At Google diversity is seen as highly important, but the company’s efforts received a jolt when one of its engineers explained why he thinks fewer women are in tech jobs. The employee, who has not been identified, stated that the reason there are fewer women in tech jobs is because of biological differences between men and women.

Google diversity
Photo by geralt (Pixabay)

Is Google diversity a myth?

In a 3,000-word document, the employee stated that all Google diversity programs, including the one that teaches young girls coding skills, are “highly politicized.” The employee added that diversity work “alienates non-progressives.” The document also said that biological differences “explain why we don’t see equal representation of women in tech and leadership.” In addition, the author says that women usually opt for “jobs in social or artistic areas,” while men prefer coding.

Further, the employee said higher rates of anxiety disorder can easily explain why there are fewer women in high-stress jobs. The employee stated that the company’s steps toward hiring more women are making it less competitive and that the gender wage gap is a myth.

Google surely does not want trouble to brew internally at a time when it has been accused of gender pay discrimination and the Department of Justice is investigating the allegations. Now there are also voices claiming that a line should be defined in the corporate environment beyond which discussion should not be permitted.

What others have to say

The document, which was made public by Motherboard on Saturday, has already created quite a row inside Google, and is now it receiving criticism externally. Google Diversity President Danielle Brown and Engineering Vice President Ari Balogh also criticized the document and defended the steps Google has taken toward diversity.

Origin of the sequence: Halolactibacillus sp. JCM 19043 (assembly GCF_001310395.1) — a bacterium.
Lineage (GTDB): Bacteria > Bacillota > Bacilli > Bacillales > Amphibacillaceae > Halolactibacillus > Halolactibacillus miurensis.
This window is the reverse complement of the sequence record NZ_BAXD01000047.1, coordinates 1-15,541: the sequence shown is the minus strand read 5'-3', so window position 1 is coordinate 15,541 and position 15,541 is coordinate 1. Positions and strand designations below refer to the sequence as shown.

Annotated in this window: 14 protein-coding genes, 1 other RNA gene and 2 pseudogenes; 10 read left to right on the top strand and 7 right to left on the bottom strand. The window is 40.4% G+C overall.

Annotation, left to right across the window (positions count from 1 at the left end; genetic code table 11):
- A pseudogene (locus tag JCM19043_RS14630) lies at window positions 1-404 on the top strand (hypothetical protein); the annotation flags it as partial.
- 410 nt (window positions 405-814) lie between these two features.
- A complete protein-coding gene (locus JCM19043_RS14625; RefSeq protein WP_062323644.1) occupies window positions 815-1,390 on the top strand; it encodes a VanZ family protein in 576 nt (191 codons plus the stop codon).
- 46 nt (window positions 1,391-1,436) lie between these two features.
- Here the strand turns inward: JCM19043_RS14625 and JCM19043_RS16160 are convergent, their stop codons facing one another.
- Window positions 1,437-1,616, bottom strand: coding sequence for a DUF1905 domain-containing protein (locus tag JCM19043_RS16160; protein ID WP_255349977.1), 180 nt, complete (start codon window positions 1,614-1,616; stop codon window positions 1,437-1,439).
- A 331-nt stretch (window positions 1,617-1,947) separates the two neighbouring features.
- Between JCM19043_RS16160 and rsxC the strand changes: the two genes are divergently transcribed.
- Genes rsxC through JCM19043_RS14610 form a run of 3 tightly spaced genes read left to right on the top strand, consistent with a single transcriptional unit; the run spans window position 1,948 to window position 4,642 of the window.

Balogh stated that the employee is stereotyping, which is “deeply troubling” and “harmful.” Brown stated that Google offers equal opportunities to everyone with different political and cultural views to voice their opinion.

“But that discourse needs to work alongside the principles of equal employment found in our Code of Conduct, policies, and anti-discrimination laws,” she added.

In a post on Medium, entrepreneur Elissa Shevinsky wrote that questioning technical qualifications based on race or gender falls under Title VII of the Civil Rights Act. The act prohibits employment discrimination based on race, color, sex, religion and national origin.

Meanwhile, Yonatan Zunger, a former Google privacy engineer, stated that the engineer who wrote the document is not aware of what he is saying. Zunger said that had the engineer in question reported to him, he would have been fired.

Erica Baker, a Slack Engineer described by CNBC as an “outspoken critic of systematic bias in the tech industry,” stated that such behavior in the tech industry is not surprising. Baker stated that previously Google has seen similar incidents of discrimination in which employees write blogs about their racist beliefs.

“The most important question we should be asking of leaders at Google and that they should be asking of themselves is this: Why is the environment at Google such that racists and sexists feel supported and safe in sharing these views in the company?” said Baker.